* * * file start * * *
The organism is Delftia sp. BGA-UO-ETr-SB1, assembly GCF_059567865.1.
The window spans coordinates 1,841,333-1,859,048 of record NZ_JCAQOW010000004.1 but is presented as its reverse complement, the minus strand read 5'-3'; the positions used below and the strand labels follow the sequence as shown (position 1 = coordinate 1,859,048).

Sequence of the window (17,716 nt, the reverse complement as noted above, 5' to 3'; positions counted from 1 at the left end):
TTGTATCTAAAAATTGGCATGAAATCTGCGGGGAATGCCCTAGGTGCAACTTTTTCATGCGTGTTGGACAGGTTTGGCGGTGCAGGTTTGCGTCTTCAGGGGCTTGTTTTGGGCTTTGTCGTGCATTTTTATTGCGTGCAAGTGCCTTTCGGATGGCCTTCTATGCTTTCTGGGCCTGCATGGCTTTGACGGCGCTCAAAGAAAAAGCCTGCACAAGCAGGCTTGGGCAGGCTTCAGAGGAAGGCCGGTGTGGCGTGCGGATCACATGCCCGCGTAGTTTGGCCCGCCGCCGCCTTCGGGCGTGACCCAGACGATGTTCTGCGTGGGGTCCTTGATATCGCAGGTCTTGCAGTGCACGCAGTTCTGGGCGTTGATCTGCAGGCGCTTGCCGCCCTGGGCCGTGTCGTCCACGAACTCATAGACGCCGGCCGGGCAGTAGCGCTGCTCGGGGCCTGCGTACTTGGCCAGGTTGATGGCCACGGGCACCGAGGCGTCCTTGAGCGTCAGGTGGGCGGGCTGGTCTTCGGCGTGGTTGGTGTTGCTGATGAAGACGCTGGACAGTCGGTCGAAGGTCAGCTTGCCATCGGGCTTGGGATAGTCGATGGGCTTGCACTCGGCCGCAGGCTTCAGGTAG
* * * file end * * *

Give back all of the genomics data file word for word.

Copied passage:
The organism is Delftia sp. BGA-UO-ETr-SB1, assembly GCF_059567865.1.
The window spans coordinates 1,841,333-1,859,048 of record NZ_JCAQOW010000004.1 but is presented as its reverse complement, the minus strand read 5'-3'; the positions used below and the strand labels follow the sequence as shown (position 1 = coordinate 1,859,048).

Sequence of the window (17,716 nt, the reverse complement as noted above, 5' to 3'; positions counted from 1 at the left end):
TTGTATCTAAAAATTGGCATGAAATCTGCGGGGAATGCCCTAGGTGCAACTTTTTCATGCGTGTTGGACAGGTTTGGCGGTGCAGGTTTGCGTCTTCAGGGGCTTGTTTTGGGCTTTGTCGTGCATTTTTATTGCGTGCAAGTGCCTTTCGGATGGCCTTCTATGCTTTCTGGGCCTGCATGGCTTTGACGGCGCTCAAAGAAAAAGCCTGCACAAGCAGGCTTGGGCAGGCTTCAGAGGAAGGCCGGTGTGGCGTGCGGATCACATGCCCGCGTAGTTTGGCCCGCCGCCGCCTTCGGGCGTGACCCAGACGATGTTCTGCGTGGGGTCCTTGATATCGCAGGTCTTGCAGTGCACGCAGTTCTGGGCGTTGATCTGCAGGCGCTTGCCGCCCTGGGCCGTGTCGTCCACGAACTCATAGACGCCGGCCGGGCAGTAGCGCTGCTCGGGGCCTGCGTACTTGGCCAGGTTGATGGCCACGGGCACCGAGGCGTCCTTGAGCGTCAGGTGGGCGGGCTGGTCTTCGGCGTGGTTGGTGTTGCTGATGAAGACGCTGGACAGTCGGTCGAAGGTCAGCTTGCCATCGGGCTTGGGATAGTCGATGGGCTTGCACTCGGCCGCAGGCTTCAGGTAG